Photo: Colonel Jacob Ford Jr. House, ca. 1774, 230 Morris Street, Morristown, NJ. Photographed by Jack E. Boucher, photographer, n.d., Historic American Buildings Survey [HABS NJ-32], memory.loc.gov, accessed April, 2011.
Morristown Town Hall is located at 200 South Street, Morristown NJ 07963.
Morristown as described in 1939 
When, about 1710, word came to the settlement at Newark that iron ore was plentiful beyond the Watchung Mountains, a small number of pioneers struck out on a wilderness road to engage in a new industry. One group selected a site at the foot of the present Water Street in Morristown, in the small valley (now known as The Hollow), and named their new village West Hanover. Newcomers spread to the tablelands above and formed a ring of improved properties around a central green which later became Morristown Green.
During the Revolution, when the demand for munitions tested the young industrial resources of the Colonies, no fewer than forty-five forges were operated in Morris County. In addition there were sawmills and gristmills on every sizable stream. The iron industry became the most important factor in the development of Morristown and neighboring communities.
Washington led his exhausted army here in January 1777 for winter encampment in the Loantaka Valley after the victories at Trenton and Princeton. He returned with his troops to pass the winter of 1779-80. The men were quartered in crude huts in Jockey Hollow, while Washington made the Ford House his headquarters. With his army's condition even worse than it had been at Valley Forge, the commander-in-chief established a quota system for levying supplies upon the various counties. He wrote to a friend that the men sometimes went "five or six days together without bread" and that at one time "the soldiers ate every kind of horse food but hay."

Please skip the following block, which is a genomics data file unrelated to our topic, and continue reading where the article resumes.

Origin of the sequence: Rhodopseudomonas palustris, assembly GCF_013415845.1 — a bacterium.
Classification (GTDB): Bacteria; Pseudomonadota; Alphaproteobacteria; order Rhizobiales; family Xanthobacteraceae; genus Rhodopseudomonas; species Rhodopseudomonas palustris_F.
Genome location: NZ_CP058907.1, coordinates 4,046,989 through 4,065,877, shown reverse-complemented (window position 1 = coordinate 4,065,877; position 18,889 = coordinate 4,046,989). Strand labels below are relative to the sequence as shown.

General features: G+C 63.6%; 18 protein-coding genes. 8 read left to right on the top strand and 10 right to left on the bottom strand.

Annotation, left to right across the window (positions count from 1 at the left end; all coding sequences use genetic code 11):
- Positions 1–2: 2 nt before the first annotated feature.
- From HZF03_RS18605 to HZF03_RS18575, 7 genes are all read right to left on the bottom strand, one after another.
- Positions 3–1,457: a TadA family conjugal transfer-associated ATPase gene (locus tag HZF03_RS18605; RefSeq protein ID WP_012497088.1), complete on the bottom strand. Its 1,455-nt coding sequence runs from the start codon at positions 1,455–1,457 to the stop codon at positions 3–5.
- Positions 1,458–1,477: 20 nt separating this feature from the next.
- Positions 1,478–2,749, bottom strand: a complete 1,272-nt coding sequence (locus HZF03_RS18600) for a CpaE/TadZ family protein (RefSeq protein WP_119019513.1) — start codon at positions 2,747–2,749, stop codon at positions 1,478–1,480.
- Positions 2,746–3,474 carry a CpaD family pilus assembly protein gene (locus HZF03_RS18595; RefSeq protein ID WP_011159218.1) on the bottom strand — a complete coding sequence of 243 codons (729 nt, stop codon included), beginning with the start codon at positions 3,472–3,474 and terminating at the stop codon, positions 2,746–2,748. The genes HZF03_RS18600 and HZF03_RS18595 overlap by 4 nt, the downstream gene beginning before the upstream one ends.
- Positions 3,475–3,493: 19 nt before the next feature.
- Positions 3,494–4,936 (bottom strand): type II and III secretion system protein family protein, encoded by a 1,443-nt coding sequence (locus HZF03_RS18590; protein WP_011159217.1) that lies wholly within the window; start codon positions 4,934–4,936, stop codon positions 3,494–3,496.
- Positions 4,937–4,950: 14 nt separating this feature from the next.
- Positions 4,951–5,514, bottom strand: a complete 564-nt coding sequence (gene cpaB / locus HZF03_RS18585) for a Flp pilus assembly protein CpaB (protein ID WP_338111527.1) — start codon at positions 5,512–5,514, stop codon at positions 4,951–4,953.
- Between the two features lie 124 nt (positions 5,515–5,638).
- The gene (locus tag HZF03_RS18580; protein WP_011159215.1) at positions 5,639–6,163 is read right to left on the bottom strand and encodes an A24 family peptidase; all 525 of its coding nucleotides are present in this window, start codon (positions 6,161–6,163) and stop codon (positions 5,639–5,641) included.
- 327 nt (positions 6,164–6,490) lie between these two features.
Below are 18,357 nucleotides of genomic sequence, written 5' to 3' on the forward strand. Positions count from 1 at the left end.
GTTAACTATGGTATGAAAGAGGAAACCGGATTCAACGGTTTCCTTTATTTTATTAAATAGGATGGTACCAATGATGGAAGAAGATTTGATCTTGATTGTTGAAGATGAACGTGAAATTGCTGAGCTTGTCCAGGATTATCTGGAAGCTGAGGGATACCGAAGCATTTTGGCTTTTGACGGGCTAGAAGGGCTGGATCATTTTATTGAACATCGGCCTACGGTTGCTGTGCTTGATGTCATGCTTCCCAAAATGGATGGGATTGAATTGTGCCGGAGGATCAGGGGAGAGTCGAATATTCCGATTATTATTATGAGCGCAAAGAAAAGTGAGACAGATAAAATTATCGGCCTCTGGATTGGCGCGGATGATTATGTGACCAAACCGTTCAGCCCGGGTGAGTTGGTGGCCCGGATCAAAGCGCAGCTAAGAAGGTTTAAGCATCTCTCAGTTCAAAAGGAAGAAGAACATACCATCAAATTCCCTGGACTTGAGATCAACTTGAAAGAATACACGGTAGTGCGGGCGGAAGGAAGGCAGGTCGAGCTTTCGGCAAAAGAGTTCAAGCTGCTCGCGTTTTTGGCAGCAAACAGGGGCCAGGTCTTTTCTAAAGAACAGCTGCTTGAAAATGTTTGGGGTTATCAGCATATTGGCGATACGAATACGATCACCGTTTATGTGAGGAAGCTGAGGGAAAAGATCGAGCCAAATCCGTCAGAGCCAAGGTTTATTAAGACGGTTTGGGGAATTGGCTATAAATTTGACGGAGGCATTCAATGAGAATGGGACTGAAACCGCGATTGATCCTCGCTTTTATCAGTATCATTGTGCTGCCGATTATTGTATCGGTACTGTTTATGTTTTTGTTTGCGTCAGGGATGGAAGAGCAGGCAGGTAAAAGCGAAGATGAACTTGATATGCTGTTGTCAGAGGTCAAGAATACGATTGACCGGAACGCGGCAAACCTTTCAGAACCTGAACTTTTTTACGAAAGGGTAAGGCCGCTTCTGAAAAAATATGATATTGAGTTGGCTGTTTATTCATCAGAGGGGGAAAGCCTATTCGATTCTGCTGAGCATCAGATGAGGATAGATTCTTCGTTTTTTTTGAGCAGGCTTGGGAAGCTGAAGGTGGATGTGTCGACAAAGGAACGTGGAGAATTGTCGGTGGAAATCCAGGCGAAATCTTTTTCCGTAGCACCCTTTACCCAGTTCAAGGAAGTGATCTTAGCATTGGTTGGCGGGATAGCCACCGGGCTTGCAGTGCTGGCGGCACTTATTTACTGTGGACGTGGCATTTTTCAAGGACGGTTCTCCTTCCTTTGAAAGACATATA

When the iron industry diminished before Western competition during the nineteenth century, Morristown became largely a residential and shopping town. Thomas Nast, the cartoonist who created the Tammany tiger and pilloried Boss Tweed, made his home here. Bret Harte and Frank R. Stockton lived in Morristown for a time.
Rail connections between Morristown and Newark, over the tracks of the Morris and Essex Railroad, were established in January 1838. Today,  approximately 1,200 persons commute daily to clerical jobs and executive positions in the cities of the metropolitan district, while a number of outsiders come to Morristown for work.
It was once the boast of Morristown that within a radius of one mile from the Green lived more millionaires than in any other equal area in the world. It may not have been true. But this Colonial town is still marked by obvious signs of the extreme wealth brought here in the mauve decade and the years following.
Many of the millionaires long ago left for the more exclusive hills of nearby Bernardsville, Bedminster, Peapack, and Far Hills, where they could escape the annoyance of heavy automobile traffic. A number of the great houses were emptied during the depression, when the second generation was unable or unwilling to maintain them. Homes that cost hundreds of thousands were torn down to escape the burden of taxes, or sold at bargain prices (in one instance for less than the cost of the greenhouse) and remodeled on a smaller scale.
Nearby Towns: Chatham Twp • Dover Town • Harding Twp • Madison Boro • Morris Twp • Mountain Lakes Boro • Parsippany-Troy Hills Township •